Today I read that the British Broadcast magazine selected the best and worst American imports to British television. It got me to thinking how much of my time has been spent watching British TV shows imported to America. British television has a reputation for being of a higher quality than American television here in the States, although I am not absolutely sure that is true. I am sure that they have had their share of bad shows--it's just unlike the U. S. they don't insist on sending them abroad...
Anyhow, I am fairly certain that the first British show I ever saw was The Avengers. I can remember watching it at a very young age. The show centred on John Steed (Patrick Macnee), a spy in service of the British government, and his various partners over the years. When the show debuted in the United States, Steed's current partner was Emma Peel (played by Diana Rigg). I was captivated by Emma Peel, as well as the various strange adventures Steed and Mrs. Peel had. It is one of my fondest childhood memories and still one of my favourite shows.
The Avengers was just one of many British TV shows imported to America in the Sixties. Two of my other favourites were Danger Man (renamed Secret Agent here in the States) and The Prisoner. Danger Man featured Patrick McGoohan as secret agent John Drake, a decidedly different sort of spy. He never carried a gun. He never kissed the girl. And he sometimes wondered about the morality of his profession. The Prisoner also featured Patrick McGoohan, this time as a spy who is abducted and taken to a mysterious place known only as the Village. There his name was taken away and he was give a number--Number Six. The series concerned Number Six's various efforts to escape the Village and foil the plans of his captors. There has always been some debate as to whether Number Six is actually John Drake. I always thought that he was.
With the end of the Sixties the American networks stopped importing British shows. From that time forward British shows only appeared on PBS or local stations. And, for the most part, they were comedies. In fact, Monty Python's Flying Circus may have been one of the earliest British shows I saw. It was also perhaps the funniest sketch comedy show ever made. Indeed, it has had a lasting impact on American pop culture--from "The Lumberjack Song" to the use of the word "spam" for junk email (taken from a skit in which Vikings drown everything out by singing a song about spam...).
The other huge British comedy to come to America in the Seventies was Are You Being Served?. The series centred on the employess of the Ladies' Intimate Apparel and the Gentlemen's Ready-Made departments of Grace Brothers department store. It debuted in 1972 and ran for a total of ten seasons (an amazing run for any show). It is still being rerun to this day. I am guessing that it may well have been the most successful British show of all time. I know KETC reran it for years and I watched it faithfully.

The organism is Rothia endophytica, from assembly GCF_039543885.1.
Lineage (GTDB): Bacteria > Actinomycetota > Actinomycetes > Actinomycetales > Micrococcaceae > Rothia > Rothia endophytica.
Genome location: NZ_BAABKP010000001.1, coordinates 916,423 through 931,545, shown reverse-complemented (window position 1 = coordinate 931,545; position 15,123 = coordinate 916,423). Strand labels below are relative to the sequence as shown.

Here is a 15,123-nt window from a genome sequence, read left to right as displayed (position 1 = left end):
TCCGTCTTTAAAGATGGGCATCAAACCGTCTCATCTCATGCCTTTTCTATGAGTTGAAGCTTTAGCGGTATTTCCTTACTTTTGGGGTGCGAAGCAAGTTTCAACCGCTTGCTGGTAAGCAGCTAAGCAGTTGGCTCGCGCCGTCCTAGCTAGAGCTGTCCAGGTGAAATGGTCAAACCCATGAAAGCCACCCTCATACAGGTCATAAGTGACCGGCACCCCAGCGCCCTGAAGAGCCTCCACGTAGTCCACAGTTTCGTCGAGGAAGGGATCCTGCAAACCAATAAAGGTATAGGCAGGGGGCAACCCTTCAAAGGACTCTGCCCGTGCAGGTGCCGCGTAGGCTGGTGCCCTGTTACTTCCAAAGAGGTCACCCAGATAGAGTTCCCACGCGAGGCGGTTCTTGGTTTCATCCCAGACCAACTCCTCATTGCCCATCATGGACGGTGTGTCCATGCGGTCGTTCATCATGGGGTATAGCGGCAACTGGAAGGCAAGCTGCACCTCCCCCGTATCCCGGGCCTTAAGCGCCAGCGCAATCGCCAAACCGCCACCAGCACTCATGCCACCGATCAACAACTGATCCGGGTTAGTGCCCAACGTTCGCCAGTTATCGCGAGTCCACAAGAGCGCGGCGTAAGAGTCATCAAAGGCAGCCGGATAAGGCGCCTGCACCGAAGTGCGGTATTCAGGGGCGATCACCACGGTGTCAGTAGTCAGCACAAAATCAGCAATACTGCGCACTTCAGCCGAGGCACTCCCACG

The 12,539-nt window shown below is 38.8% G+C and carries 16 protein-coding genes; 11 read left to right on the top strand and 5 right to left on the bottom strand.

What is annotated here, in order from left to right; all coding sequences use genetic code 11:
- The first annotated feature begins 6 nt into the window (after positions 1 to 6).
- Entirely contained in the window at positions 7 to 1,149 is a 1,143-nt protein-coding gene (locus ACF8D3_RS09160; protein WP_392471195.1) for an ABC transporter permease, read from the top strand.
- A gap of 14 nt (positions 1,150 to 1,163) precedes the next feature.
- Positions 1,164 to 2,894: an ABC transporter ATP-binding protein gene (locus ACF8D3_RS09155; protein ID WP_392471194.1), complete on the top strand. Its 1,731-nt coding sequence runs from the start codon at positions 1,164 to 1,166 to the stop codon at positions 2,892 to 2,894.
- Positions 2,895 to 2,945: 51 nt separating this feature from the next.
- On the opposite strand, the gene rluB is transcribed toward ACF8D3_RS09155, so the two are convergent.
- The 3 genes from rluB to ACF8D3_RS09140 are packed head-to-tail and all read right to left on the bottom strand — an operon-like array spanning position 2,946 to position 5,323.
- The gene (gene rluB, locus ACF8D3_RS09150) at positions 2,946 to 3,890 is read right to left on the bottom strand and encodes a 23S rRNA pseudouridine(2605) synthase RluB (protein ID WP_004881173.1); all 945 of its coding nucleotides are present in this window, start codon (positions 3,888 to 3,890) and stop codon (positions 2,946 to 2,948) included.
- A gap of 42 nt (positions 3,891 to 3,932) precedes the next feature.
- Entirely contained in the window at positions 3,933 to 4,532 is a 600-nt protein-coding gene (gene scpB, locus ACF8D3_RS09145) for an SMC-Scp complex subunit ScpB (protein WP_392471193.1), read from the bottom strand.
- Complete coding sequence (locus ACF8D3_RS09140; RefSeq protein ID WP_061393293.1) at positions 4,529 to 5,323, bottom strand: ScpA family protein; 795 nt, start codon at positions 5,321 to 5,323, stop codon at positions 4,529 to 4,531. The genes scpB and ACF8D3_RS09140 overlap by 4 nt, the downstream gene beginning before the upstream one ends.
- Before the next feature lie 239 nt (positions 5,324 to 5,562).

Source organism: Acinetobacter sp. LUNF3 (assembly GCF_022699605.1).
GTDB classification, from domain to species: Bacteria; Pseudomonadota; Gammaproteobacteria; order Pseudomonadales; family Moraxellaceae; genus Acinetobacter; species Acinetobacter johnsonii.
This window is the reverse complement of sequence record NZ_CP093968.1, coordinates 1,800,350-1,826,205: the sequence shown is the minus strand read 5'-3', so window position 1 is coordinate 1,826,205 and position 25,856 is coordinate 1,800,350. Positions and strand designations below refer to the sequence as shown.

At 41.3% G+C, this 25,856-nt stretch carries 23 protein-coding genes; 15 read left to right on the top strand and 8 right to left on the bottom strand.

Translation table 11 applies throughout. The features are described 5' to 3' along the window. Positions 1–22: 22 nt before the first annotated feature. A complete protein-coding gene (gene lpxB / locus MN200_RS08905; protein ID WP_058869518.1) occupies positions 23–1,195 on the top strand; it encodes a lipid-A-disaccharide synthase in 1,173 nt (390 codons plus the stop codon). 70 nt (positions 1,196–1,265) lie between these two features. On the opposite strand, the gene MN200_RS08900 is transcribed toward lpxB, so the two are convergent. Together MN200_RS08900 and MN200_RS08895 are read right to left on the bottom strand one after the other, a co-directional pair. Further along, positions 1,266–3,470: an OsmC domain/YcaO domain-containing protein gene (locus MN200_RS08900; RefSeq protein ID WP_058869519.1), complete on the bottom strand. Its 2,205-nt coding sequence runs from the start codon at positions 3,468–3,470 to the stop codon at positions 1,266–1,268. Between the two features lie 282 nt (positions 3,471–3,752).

Of my two other favourite British comedies (or Britcoms, as they are called), one is a period piece and one is a sci-fi show. Black Adder followed the various members of that family, through the days of Richard II to the reign of Queen Elizabeth I to the Regnecy period to World War I. In each Black Adder, the protagonist was Edmund Blackadder, a generally conniving and cowardly fellow, who was aided by his none to bright partner Baldrick. I always thought Black Adder was absolutely hilarious, with some very good pokes at history (and rewriting it).
The sci-fi show of which I spoke is Red Dwarf. Red Dwarf centred on Dave Lister, the last human alive. He was an employee aboard the mining vessel Red Dwarf before waking from stasis to learn the rest of the crew was dead and he had been in stasis for three million years. His only companions are Cat, a felinoid being who evolved from the cat he had brought onboard centuries ago, a hologram of his wicked roommate Rimmer, and the android Kryten. Red Dwarf is enjoyable on two levels. First, it can be enjoyed as one of the most outrageously funny comedies ever made. Second, it is actually quite good as science fiction, with some very original episodes. The series is still very popular on both sides of the Atlantic. It ran eight seasons and there is supposed to be a Red Dwarf movie at some point.
There are many more Britcoms that I have enjoyed. Keeping Up Appearances, Coupling (forget that horrible American version ever happened...), The Office. In some ways I think the British may just be better at comedy than we Americans. At any rate, I have always loved British TV shows. I just wish they would import more to the States. It would sure beat more episodes of some reality show...
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